If you thought that outrage against the federal government hit a peak with the raid on the Hutaree militia and the post health-care spate of vandalism, think again: the anti-government militia may be going mainstream. The AP reports that Tea Party leaders and some conservative members of the Oklahoma legislature, frustrated by "recent political setbacks," have stated that they would like to create a "new volunteer militia" to defend against "improper federal infringements on state sovereignty." In contrast to the Hutaree militia, the Oklahoma militia would be an organized and disciplined arm of the Oklahoma state government, authorized by the Oklahoma legislature.

The major proponents of the militia--state senator Randy Brogdon and Tea Party leader J.W. Berry--assert that the unit is not a "far-right crazy plan." Yet many commentators are neither thrilled with the idea of a state-authorized militia nor convinced that such a group would avoid serving as a vehicle for far-right extremism. Lefty bloggers in particular remain skeptical.

  • You're Forming A Militia Why? Juli Weiner at Vanity Fair finds the whole movement unnecessary, pointing out that the militia would be too disorganized to effectively mount a forcible resistance to federal law: "How will this volunteer army defeat terrible infringements on states' rights (e.g., abuses of power such as providing affordable health care for the middle class) with their guns and/or misspelled posters or whatever? ... A lawyer, probably, would be as effective--if not more so!--as a volunteer army in terms of overturning federal mandates. Someone Google the Second Amendment, see if there's anything about 'right to bear counsel' in there."
  • You're Fighting Which Infringements on States Rights? At liberal site The Daily Kos, Hunter senses a slippery slope ahead of the Oklahoma militia. "Let's say that the federal government 'infringes state sovereignty' in some way, maybe by requiring Oklahoma schools to, I don't know, teach black children or something," he asks, seething with sarcasm. "What, precisely, will be the 'militia' response? No, seriously -- I'm dying to hear it. We all are."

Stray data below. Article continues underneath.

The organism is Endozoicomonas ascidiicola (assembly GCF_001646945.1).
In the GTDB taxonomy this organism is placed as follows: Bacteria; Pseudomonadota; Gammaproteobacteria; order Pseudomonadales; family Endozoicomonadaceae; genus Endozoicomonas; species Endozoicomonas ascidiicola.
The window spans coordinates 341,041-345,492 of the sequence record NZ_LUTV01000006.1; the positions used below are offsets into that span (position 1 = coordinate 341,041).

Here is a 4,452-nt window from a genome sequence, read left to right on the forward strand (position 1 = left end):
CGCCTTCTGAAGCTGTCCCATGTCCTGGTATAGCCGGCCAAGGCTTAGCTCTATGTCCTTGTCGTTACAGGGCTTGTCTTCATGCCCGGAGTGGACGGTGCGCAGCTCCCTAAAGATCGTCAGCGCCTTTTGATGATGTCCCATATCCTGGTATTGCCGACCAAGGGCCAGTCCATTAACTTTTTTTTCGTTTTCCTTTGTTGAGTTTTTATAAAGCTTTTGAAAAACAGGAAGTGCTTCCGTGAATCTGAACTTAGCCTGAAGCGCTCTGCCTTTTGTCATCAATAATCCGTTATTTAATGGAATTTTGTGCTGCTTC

• Your Leader Is Who? Lee Fang at liberal Think Progress reports that the J.W. Berry, tea party leader of the Tulsa-based OKforTea, has a questionable, if not immediately alarming, background:
Berry, the tea party leader who first solicited support for the militia, has posted rants against President Obama: the "Muslim President" -- a "reincarnation of Pol Pot" who is trying imprison Americans for resisting health reform. One ominous posting from Berry says that his militia should "launch a thousand guerrilla attacks on the plans that these people have to ruin us and our country." Both Berry and Brogdon lean heavily on far right propaganda and media outlets to fuel their conspiracy theories. Berry frequently cites conservative news outlets like CNS and notes that he draws inspiration from the white supremacist thriller The Turner Diaries. Despite his extremism, Berry has met with Sen. Tom Coburn (R-OK) and other members of the Oklahoma Republican delegation, and counts them as "rock solid."
  • You Are Out Of Your Mind True/Slant's Allison Kilkenny makes no effort to hide her outrage, mocking the right-wing paranoia and  pinning responsibility on an absentee Republican Party:

Most teabaggers identify as conservative. The GOP is now running on a platform of blockading the democratic system, and refuses to acknowledge that a majority of American people elected the Democrats for a reason (namely they wanted a change from Republican leadership), so all that hate and panic need to go somewhere. It needs an outlet. Waiting a few years to vote for a new president seems like it's out of the question, so forming militias is the only way to go! In much the same way that I thought Lynndie England was unfairly scapegoated for what was pretty clearly systemic rot within the military (disseminated via top-down leadership), Tea Party panic is also transparently a symptom of irresponsible leadership within the Republican Party.